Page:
Deep Ocean Interactions with the West Florida Shelf: the Role of the “Pressure Point” on Both Across Shelf Transport and the Penetration of the Loop Current into the Gulf of Mexico

Yonggang Liu and Robert H Weisberg, University of South Florida, College of Marine Science, St. Petersburg, FL, United States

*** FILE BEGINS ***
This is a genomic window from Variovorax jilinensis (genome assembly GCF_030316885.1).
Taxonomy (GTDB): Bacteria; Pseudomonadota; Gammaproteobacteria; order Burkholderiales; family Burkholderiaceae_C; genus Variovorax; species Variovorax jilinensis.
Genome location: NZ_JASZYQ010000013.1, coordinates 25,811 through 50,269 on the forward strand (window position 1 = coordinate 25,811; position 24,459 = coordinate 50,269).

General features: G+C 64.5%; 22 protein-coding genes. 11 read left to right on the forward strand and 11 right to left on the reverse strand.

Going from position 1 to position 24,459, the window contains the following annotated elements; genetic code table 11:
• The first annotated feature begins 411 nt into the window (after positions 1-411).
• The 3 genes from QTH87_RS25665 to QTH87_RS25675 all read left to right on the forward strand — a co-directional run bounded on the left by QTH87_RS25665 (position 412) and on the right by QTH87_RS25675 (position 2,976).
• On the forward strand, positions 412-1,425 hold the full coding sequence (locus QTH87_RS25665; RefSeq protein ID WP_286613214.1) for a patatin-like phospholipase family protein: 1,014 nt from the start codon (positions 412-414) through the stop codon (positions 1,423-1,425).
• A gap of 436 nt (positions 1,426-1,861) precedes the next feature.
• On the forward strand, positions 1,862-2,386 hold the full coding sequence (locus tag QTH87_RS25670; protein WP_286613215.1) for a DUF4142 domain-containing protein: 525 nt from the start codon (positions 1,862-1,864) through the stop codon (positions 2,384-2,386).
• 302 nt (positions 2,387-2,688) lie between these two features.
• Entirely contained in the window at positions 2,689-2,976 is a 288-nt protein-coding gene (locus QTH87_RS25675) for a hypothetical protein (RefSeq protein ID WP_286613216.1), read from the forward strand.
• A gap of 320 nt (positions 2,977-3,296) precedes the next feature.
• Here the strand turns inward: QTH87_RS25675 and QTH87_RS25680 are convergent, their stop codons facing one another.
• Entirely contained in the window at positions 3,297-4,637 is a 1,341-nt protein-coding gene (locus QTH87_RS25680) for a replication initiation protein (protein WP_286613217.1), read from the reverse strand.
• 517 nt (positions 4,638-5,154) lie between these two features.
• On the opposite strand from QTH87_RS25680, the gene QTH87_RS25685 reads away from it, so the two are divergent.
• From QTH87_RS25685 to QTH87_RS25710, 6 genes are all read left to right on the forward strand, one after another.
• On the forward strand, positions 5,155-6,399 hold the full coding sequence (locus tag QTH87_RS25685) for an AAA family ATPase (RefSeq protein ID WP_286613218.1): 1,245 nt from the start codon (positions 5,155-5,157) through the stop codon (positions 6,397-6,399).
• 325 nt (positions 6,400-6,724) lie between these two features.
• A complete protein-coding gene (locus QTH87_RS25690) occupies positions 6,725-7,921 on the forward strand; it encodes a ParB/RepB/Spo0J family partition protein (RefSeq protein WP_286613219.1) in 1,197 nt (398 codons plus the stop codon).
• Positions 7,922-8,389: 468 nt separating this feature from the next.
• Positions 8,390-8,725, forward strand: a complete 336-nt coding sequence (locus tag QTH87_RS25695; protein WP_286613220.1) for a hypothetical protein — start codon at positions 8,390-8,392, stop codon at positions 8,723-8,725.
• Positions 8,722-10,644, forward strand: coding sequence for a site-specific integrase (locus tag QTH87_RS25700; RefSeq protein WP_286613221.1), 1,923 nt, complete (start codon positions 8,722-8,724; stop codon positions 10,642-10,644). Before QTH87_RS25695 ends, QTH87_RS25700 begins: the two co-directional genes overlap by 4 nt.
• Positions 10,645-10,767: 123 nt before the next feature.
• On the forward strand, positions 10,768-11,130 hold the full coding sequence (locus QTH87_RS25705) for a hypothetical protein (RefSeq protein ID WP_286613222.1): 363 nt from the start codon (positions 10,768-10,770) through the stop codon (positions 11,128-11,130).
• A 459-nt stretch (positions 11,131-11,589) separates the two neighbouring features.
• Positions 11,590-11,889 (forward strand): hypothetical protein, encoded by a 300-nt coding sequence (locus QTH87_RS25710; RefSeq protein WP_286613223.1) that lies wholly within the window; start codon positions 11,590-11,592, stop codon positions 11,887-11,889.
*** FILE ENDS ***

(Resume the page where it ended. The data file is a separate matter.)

The southwest portion of the west Florida shelf (WFS) is a region of convergent isobaths as these must wrap around the Dry Tortugas, the westernmost islet of the Florida Keys chain. When the Gulf of Mexico Loop Current (LC) contacts the WFS slope at this “pressure point” region, it sets the entire shelf in an upwelling favorable motion. Under prolonged pressure point contacts the associated upwelling may bring new water of upper slope origin and material properties onto and across the shelf, with important ecological consequences. Such LC/shelf interactions, in turn, also affect the LC evolution by anchoring the LC in its direct inflow-outflow path configuration. Farther northward penetration into the Gulf of Mexico occurs when such anchoring is released. Both observations and numerical circulation modeling show how harmful algal blooms and reef fish recruitment are affected by the pressure point, and satellite altimetry analyses using machine learning (Self-Organizing Map) helped facilitate these discoveries.